Colchester: Owners of rundown, empty properties could be forced to make them available for social housing

Colchester Borough Council's housing chief Tina Bourne

Colchester Borough Council's housing chief Tina Bourne - Credit: Archant

Owners of rundown, empty properties could be forced to make them available for social housing under new proposals being considered.

Colchester Borough Council is currently exploring how it can use powers under Empty Dwelling Management Orders (EDMOs) to enable it to bring unoccupied homes back into use.

As part of this the authority may be able to take over the management of a property if it can show it has been empty for at least two years, heavily vandalised or actively used for antisocial purposes.

The proposal is part of a list of ideas being put forward to make more privately-owned properties available for social housing.

Other suggestions include using the council’s housing management organisation, Colchester Borough Homes, as a letting agency for private landlords entering the social housing sector, and the council paying for the repair and redecoration of empty private properties in return for a guarantee they will be used for social housing.

The authority says the approaches are necessary to increase the range of options available to people in housing need and to prevent homelessness.

It says more than 4,000 households in the borough are on the housing register but only 708 affordable homes became available for letting during the last financial year.

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Tina Bourne, the council’s cabinet member for housing, said: “There may be a host of reasons why properties stand empty - it may be that there has been a bereavement in the family or the owners live abroad.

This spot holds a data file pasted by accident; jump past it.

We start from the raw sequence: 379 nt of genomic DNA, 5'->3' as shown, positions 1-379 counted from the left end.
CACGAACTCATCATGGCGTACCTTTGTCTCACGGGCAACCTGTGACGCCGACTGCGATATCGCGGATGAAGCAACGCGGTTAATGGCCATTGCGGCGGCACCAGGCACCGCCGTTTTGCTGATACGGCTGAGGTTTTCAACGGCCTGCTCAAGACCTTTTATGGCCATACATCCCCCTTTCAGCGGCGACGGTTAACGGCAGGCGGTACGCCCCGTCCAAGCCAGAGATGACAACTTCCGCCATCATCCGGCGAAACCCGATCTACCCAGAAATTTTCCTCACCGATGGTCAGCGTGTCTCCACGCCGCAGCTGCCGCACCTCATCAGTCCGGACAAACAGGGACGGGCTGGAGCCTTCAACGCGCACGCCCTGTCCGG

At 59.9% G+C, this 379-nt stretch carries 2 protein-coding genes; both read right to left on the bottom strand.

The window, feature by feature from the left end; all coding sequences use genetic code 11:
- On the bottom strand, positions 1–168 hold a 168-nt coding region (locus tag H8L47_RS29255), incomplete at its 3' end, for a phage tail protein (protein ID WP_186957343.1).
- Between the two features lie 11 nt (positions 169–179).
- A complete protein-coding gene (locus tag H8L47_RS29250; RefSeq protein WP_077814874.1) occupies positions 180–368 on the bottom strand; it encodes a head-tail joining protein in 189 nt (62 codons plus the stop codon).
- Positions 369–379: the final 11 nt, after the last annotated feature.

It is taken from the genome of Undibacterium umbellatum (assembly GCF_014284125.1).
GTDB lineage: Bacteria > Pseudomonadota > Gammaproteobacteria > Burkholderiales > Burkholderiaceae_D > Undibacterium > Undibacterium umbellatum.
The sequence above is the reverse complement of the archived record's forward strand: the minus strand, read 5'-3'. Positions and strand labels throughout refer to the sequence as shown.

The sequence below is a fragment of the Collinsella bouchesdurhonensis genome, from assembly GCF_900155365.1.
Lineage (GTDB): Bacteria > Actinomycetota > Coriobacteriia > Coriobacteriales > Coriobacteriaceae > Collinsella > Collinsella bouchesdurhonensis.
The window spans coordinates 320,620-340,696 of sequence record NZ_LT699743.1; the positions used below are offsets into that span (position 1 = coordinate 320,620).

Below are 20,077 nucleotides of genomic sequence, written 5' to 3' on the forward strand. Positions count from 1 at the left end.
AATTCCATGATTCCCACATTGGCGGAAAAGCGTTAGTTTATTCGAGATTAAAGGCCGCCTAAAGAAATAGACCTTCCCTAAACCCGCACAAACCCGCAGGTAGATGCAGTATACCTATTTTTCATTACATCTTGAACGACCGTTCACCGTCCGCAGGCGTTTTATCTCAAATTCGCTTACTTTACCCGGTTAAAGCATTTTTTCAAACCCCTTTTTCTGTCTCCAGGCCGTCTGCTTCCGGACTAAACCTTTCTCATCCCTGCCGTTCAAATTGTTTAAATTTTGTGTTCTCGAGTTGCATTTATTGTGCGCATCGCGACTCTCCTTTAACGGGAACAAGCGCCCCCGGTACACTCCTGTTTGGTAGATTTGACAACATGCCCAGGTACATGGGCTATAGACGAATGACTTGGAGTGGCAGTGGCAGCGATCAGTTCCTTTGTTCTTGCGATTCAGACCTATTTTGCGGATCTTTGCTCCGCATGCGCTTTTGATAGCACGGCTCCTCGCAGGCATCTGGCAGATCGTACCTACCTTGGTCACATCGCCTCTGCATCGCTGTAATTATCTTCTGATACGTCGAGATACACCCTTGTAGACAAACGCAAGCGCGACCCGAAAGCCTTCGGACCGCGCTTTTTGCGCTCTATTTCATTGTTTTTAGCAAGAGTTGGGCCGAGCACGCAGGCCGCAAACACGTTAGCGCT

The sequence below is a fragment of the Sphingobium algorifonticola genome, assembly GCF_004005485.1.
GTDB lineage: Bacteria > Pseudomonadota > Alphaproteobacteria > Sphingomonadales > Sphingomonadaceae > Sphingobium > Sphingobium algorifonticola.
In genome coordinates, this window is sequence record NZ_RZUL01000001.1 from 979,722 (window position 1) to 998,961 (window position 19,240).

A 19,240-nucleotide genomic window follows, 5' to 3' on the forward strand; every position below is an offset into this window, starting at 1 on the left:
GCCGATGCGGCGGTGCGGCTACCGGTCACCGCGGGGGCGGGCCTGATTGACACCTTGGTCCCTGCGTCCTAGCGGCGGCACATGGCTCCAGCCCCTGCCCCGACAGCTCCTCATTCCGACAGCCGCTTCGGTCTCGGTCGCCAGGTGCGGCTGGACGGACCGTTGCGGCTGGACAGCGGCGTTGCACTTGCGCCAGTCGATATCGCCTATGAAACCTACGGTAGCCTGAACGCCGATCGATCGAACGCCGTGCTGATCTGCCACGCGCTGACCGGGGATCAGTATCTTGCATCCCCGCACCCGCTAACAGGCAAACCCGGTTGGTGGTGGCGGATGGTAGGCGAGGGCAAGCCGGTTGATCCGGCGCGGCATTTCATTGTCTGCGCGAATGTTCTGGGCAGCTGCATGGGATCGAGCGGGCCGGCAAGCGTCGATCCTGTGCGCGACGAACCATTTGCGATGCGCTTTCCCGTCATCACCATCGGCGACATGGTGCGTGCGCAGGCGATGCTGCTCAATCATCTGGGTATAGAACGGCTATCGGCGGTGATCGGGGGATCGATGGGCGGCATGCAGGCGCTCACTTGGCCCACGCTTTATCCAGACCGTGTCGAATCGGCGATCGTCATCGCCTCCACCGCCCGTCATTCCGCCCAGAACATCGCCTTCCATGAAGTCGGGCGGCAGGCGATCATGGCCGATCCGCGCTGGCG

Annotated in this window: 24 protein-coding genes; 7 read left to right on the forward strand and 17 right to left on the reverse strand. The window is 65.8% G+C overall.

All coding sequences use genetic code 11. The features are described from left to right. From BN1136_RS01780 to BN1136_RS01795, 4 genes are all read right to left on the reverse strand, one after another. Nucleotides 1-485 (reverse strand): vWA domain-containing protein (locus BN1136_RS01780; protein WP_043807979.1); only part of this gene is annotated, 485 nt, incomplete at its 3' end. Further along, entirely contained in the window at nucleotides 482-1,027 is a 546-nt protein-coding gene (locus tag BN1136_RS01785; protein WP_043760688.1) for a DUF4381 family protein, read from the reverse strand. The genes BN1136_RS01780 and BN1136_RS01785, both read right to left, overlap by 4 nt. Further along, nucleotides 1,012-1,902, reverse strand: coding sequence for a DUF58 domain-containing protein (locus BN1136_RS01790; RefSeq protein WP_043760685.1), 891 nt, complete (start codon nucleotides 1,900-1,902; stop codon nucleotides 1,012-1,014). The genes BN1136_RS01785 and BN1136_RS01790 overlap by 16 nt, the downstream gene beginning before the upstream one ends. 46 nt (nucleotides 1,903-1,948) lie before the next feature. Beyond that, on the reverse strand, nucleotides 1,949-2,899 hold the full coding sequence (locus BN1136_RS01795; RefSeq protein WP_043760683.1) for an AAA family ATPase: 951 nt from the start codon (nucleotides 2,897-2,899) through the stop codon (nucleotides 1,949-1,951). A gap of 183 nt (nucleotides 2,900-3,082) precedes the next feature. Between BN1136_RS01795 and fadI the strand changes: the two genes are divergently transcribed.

“The leasing scheme would see the council carry out repair work and maintenance on a property in return for a guarantee from the landlord that it would be available for social housing for three to five years, preferably five years.

“We do feel this leasing scheme is offering owners a good deal. But, if they don’t want to take advantage of it and they want to leave their property in a bad state then we will look at compulsory orders.”

Mrs Bourne said few EDMOs have been actioned across the country and that they have been used mainly in London boroughs where there is a greater density of housing. She also said the authority was keen to work with other councils in the region that may have experience in this area.

She added: “It’s only right to expect private owners to keep their properties to an acceptable standard. We do get complaints from neighbours about run-down properties because they bring down the local environment.

“But, the legislation around EDMOs is quite complex and we have to do it correctly or we will be open to challenge and rightly so.

“Tracing some property owners can also be a real problem. In some cases, finding them just to get a fence repaired can be very difficult.”

The proposals will be examined at a specially-arranged meeting of the council’s scrutiny committee on July 6.